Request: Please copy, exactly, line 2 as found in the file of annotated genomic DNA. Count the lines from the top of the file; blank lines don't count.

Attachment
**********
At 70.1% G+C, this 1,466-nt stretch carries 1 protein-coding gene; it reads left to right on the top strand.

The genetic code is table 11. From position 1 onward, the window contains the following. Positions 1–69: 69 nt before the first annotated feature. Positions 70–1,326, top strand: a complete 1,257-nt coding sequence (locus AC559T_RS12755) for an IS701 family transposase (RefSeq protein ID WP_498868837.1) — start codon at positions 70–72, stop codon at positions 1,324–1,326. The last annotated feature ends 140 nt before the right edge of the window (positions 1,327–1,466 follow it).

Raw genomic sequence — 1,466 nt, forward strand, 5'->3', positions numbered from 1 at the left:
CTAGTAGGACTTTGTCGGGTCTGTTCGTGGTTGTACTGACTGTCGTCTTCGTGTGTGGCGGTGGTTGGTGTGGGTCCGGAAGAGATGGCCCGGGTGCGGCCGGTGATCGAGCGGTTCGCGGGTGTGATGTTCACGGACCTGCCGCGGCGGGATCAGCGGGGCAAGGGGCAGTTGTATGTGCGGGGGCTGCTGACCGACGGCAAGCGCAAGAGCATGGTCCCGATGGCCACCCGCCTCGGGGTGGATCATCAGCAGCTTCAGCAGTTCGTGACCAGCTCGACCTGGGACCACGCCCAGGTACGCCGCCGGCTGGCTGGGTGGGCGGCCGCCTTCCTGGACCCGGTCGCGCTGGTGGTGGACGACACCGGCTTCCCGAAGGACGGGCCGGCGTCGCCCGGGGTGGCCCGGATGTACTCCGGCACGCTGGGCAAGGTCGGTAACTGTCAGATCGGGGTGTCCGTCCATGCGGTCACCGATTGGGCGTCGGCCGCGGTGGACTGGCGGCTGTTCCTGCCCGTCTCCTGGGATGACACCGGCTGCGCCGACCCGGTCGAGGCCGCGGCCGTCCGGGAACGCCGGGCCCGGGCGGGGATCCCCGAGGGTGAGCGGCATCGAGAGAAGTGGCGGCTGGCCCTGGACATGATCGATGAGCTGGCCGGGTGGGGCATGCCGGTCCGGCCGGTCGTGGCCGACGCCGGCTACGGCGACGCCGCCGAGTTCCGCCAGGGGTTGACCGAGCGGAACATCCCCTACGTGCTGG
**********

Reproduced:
The genetic code is table 11. From position 1 onward, the window contains the following. Positions 1–69: 69 nt before the first annotated feature. Positions 70–1,326, top strand: a complete 1,257-nt coding sequence (locus AC559T_RS12755) for an IS701 family transposase (RefSeq protein ID WP_498868837.1) — start codon at positions 70–72, stop codon at positions 1,324–1,326. The last annotated feature ends 140 nt before the right edge of the window (positions 1,327–1,466 follow it).